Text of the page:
Electricity for Burmese workers' camps
When a Burmese workers’ camp springs up, why is the electricity always supplied by thin white wires supported by a single pole? Is this electricity piggybacked off someone else’s power supply, and does that person pay?
Is this the best way to supply electricity to the Burmese workers? If so, who pays for the electricity they use?
It is very dangerous and a serious threat to man and beast alike. Come and see the camps just after Supalai Hills, the camp opposite the power substation on Thepkrasattri Road and various other camps around the island.
Asked on Thursday, December 20, 2012 | 04:09 PM
Dun B, Srisoonthorn
When installing power supply to a Burmese workers’ camp, PPEA officers connect the power supply wire to the nearest large power pole. If you see any connections you suspect may be illegal, please call the PPEA Operations & Maintenance Department at 076-210379 and we will check it out.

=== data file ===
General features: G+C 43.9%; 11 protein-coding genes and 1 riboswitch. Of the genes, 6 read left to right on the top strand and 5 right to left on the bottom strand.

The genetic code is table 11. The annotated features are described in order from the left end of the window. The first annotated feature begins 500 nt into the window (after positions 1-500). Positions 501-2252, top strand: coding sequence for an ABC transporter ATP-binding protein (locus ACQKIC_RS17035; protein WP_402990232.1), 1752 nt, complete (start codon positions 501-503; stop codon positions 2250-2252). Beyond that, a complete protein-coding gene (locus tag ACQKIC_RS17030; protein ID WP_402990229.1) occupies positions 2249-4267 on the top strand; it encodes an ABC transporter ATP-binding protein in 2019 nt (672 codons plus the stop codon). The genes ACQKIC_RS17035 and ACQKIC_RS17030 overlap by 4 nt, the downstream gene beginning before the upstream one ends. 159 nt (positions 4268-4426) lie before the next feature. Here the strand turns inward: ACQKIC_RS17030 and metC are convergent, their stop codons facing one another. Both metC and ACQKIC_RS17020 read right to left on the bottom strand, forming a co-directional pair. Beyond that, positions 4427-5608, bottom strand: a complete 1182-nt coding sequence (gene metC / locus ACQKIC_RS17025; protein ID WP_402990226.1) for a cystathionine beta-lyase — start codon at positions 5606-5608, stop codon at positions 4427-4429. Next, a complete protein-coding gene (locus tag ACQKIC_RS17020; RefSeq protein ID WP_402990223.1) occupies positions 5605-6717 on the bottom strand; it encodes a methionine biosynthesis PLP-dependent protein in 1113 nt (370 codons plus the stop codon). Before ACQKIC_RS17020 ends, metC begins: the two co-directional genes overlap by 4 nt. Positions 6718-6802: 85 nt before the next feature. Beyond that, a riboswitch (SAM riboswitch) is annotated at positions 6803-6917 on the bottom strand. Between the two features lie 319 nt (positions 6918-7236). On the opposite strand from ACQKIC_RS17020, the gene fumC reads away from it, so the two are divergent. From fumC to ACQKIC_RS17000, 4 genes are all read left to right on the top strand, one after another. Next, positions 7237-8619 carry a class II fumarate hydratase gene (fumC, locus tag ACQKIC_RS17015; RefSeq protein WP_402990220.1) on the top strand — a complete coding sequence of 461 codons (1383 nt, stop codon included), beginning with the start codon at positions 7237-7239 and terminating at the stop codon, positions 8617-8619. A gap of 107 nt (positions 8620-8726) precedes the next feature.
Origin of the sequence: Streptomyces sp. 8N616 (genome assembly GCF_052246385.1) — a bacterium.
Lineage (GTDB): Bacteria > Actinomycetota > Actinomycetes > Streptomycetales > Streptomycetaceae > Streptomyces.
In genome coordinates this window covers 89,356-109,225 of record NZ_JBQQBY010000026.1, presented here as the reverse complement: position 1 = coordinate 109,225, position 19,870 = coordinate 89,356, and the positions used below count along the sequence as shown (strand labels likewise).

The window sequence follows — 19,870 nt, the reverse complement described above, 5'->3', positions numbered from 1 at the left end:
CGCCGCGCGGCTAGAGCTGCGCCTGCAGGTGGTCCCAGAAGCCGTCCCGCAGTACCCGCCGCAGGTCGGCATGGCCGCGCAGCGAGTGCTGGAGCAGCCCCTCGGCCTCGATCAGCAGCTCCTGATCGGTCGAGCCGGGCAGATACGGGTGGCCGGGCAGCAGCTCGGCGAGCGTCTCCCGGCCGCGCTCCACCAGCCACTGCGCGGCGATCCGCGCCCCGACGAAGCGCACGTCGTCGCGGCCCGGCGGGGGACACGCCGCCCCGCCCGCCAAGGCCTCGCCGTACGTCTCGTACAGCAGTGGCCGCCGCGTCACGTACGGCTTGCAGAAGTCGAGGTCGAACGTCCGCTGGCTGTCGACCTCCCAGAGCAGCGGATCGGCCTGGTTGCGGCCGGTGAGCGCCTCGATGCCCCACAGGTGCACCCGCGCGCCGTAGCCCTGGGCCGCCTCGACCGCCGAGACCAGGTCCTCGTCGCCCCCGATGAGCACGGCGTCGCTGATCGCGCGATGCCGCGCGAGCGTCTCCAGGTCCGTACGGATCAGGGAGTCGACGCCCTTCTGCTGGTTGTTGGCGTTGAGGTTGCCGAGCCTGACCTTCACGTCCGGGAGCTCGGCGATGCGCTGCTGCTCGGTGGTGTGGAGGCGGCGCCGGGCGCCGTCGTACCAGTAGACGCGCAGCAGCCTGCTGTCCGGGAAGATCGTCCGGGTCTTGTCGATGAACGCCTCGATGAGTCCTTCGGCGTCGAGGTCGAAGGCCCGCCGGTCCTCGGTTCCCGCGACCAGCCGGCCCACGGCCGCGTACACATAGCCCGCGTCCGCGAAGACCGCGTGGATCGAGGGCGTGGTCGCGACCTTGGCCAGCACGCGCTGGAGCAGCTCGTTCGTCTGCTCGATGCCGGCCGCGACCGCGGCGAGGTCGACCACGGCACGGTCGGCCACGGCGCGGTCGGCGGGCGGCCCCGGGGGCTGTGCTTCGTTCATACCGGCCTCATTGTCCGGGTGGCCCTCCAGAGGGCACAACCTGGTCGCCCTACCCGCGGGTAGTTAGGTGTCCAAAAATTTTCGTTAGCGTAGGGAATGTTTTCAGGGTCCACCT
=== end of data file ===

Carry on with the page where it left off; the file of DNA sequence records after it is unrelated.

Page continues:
I have not heard of any cases of Burmese construction camps stealing electricity from their neighbors. What they always do is have the construction company contact us to provide a temporary electricity meter to be used during the construction at the site. The company will rent the meter from us.
The company has to show our officers the construction area and the employment contact or construction contract. Our officers will check the documents and examine the area where the power is going to be supplied. They then will install the power meter at or near the camp, and connect the power supply cable to the nearest large power pole.
The construction company is held responsible for paying for the electricity used. The fee is “triple rate” around 5 to 6 baht per unit.
The company also has to pay a deposit for the meter. The deposit is refunded when meter is returned.